Judges at the UK Court of Appeal have turned down a legal challenge against a section of the Abortion Act that allows abortion up to birth for disabled babies.

Heidi Crowter, a 27-year-old woman who has Down syndrome, brought the challenge along with Maire Lee-Wilson, whose son Aidan has Down syndroem. They argued that this legislation is an instance of inequality. The 1967 Abortion Act allowed abortions up to the limit of viability – then seen as 28 weeks – but in 1990, when the limit was lowered to 24 weeks, abortions were excluded if there were “a substantial risk … it would suffer from such physical or mental abnormalities as to be seriously handicapped”. Down syndrome was amongst these abnormalities.  

Ms Crowter declared in a tweet that: “When mum told me about the discrimination against babies like me in the womb I felt like a knife had been put into my heart. It made me feel less valued than other people.”

Court of Appeal judges Lord Justice Underhill, Lady Justice Thirlwall and Lord Justice Peter Jackson ruled that the Abortion Act did not interfere with the rights of the “living disabled”. Therefore, they reasoned, the law was striking a balance between the rights of the unborn child and women.

It is a strange sort of balance that allows one party to be legally killed at the behest of another (albeit badly advised). In these enlightened times, when terms like ‘abnormalities’ and ‘handicapped’ are viewed with horror, the judges have decided that these babies have no rights at all; they (or ‘it’) can be killed right up to birth – even when in the birth canal — and with medics piling pressure on parents to choose abortion, these silent victims need people willing to speak up for them.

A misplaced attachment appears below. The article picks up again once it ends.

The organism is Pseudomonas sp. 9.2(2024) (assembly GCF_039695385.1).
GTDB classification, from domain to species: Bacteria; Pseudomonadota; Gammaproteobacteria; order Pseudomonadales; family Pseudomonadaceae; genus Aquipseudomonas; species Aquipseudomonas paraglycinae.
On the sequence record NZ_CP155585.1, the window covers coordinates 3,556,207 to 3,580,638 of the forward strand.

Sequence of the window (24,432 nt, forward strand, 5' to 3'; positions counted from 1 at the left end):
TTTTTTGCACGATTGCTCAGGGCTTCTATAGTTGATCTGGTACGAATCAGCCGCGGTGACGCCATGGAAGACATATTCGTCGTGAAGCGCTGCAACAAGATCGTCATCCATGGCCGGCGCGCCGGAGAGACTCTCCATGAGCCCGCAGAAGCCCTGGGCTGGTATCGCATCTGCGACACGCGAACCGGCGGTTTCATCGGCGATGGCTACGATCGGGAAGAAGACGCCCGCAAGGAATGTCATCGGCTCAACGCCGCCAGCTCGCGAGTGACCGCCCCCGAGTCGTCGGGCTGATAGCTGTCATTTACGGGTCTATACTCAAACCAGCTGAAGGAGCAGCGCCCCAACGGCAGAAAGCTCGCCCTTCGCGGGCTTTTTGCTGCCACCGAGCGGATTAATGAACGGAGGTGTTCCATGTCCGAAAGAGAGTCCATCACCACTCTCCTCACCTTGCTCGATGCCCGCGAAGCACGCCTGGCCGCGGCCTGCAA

Ms Crowter has vowed to fight on.

Ms Crowter, whose husband also has Down, said: “‘When Wilberforce wanted to abolish the slave trade he didn’t give up when things didn’t go his way. I won’t give up either because the law should be changed to get rid of a negative focus on Down syndrome – even the words used in it are offensive.”’

She added: ‘“This law was made in 1967 when we were not even allowed to go to school because of our extra chromosome, so I think it’s time that the judges move with the times and actually meet people with Down’s syndrome and see the people behind the chromosome.”’

Lynn Murray of Don’t Screen Us Out, which is supporting Ms Crowter, commented: ‘“We are absolutely devastated about this ruling because it’s so illogical. People with Down’s syndrome are discriminated against all the time in education and the workplace and health care and the judge has just upheld this.”’ She said the ruling ‘“encapsulates the message that their lives are not of equal value, of dignity. It’s just wrong in a progressive society.”

Clearly, one of the biggest drivers of the discriminatory attitude to Down syndrome and other disabilities is the “substantial risk” that the Department of Health and Social Care might have to provide health and social care to those seen as less than perfect. It also reduces the ‘risk’ that no other person so ‘seriously disabled’ that they are viewed as better off dead can bring a legal challenge against this terrible law.

The judges ruled that the Abortion Act does not interfere with the rights of the “living disabled”, but these innocent babies are alive – until, of course, they are deliberately killed.

The World Cup competition highlighting the issue of diversity, but in the light of this ruling, this seems a charade. No one in our woke establishment is willing to take the knee against this lethal discrimination against Down syndrome.

Thank God that Heidi Crowter and Aidan Lee-Wilson are living proof of the odious nature of this law.

Ann Farmer, mother of three, grandmother of five and permanently disabled, is based in Woodford Green, Essex. She is a poet, illustrator, writer and pro-life feminist devoted to defending the natural family...